Beijing: Asian stock markets fell Monday after Swiss authorities arranged the takeover of troubled Credit Suisse amid fears of a global banking crisis ahead of a Federal Reserve meeting to decide on more possible interest rate hikes.
Hong Kong, Tokyo and Sydney declined. Shanghai edged up. Oil prices retreated.
Swiss authorities on Sunday announced UBS would acquire its smaller rival as regulators try to ease fears about banks following the collapse of two US lenders. Central banks announced coordinated efforts to stabilise lenders including a facility to borrow US dollars if necessary.
Investors worry banks are cracking under the strain of unexpectedly fast, large rate hikes over the past year to cool economic activity and inflation. That caused prices of bonds and other assets on their books to fall, fuelling unease about the industry’s financial health.
“Investors are waiting to see where the dust settles on the banking saga before making any bold moves,” Stephen Innes of SPI Asset Management said in a report.
The Hang Seng in Hong Kong lost 2.5 per cent to 19,023.69 and the Nikkei 225 in Tokyo shed 1.1 per cent to 27,030.90. The Shanghai Composite Index gained 0.1 per cent to 3,254.81.
The Kospi in Seoul retreated 0.4 per cent to 2,387.06 and Sydney’s S&P-ASX 200 lost 1.2 per cent to 6,913.80. New Zealand and Southeast Asian markets also declined.
The Swiss government said UBS will acquire Credit Suisse for almost USD 3.25 billion after a plan for the troubled lender to borrow as much as USD 54 billion from Switzerland’s central bank failed to reassure investors and customers.
US regulators have also sought to calm fears over threats to banking systems. The Federal Reserve said cash-short banks had borrowed about USD 300 billion from the Federal Reserve in the week up to Thursday.
Separately, New York Community Bank agreed to buy a significant chunk of the failed Signature Bank in a USD 2.7 billion deal, the Federal Deposit Insurance Corp. said late Sunday. The FDIC said USD 60 billion in Signature Bank’s loans will remain in receivership and are expected to be sold off in time.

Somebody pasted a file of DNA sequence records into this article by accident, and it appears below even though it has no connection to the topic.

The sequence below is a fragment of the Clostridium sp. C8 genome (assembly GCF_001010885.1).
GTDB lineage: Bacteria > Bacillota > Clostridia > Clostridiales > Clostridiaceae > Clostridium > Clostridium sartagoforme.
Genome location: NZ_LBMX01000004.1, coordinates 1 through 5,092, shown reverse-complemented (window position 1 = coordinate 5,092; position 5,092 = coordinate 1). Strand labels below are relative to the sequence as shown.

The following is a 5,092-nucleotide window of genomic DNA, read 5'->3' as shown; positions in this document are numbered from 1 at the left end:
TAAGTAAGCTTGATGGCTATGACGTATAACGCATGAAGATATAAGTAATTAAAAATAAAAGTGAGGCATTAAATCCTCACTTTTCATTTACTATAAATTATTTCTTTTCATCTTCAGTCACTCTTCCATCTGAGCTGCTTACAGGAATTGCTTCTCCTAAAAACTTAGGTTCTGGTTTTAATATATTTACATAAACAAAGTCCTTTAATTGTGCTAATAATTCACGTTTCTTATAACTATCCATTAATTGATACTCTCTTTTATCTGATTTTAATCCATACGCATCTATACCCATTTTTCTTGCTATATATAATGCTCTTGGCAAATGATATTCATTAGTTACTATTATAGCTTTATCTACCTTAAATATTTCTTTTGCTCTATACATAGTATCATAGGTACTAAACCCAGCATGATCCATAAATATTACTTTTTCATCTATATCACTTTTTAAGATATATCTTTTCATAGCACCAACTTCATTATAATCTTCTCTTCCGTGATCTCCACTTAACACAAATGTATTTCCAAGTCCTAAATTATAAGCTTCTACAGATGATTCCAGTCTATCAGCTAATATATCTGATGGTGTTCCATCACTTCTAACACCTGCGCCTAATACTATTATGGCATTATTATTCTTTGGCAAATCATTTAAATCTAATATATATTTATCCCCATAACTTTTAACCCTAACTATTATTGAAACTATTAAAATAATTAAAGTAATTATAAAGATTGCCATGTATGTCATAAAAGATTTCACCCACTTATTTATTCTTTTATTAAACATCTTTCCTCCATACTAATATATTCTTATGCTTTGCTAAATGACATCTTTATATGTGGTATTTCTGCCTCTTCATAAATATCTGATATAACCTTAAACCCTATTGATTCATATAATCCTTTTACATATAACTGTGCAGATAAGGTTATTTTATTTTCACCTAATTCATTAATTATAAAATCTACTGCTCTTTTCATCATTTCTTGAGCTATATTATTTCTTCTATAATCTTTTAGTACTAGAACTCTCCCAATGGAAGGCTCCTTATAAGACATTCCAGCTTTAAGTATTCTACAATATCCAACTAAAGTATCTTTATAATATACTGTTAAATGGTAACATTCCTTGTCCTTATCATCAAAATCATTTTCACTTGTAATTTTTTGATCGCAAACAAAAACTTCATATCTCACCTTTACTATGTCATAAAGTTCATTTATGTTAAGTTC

That fuelled concern about other lenders with shaky finances. Credit Suisse is among 30 institutions known as globally systemically important banks. Ahead of its takeover, Wall Street’s benchmark S&P 500 index lost 1.1 per cent on Friday to 3,916.64.
Shares of First Republic Bank sank nearly 33 per cent to bring their plunge for the week to 71.8 per cent.
The Dow Jones Industrial Average lost 1.2 per cent to 31,861.98. The Nasdaq composite fell 0.7 per cent to 11,630.51.
The unexpectedly large, fast rate hikes by the Fed and other central banks to cool inflation that is close to multi-decade highs have caused prices of bonds and other assets on their books to fall.
Traders expect last week’s turmoil to push the Fed to limit a rate hike at its meeting this week to 0.25 percentage points. That would be the same as the previous increase and half the margin traders expected earlier.
A survey released Friday by the University of Michigan showed inflation expectations among American consumers are falling. That matters to the Fed, which has said such expectations can feed into virtuous and vicious cycles.
In energy markets, benchmark US crude sank 41 cents to USD 66.33 in electronic trading on the New York Mercantile Exchange. The contract fell USD 1.61 on Friday to USD 66.74.
Brent crude, the price basis for international oils, declined 44 cents to USD 72.53 per barrel in London. It retreated USD 1.73 the previous session to USD 72.97.
The dollar gained to 132.03 yen from Friday’s 131.67 yen. The euro declined to USD 1.0667 from USD 1.0681.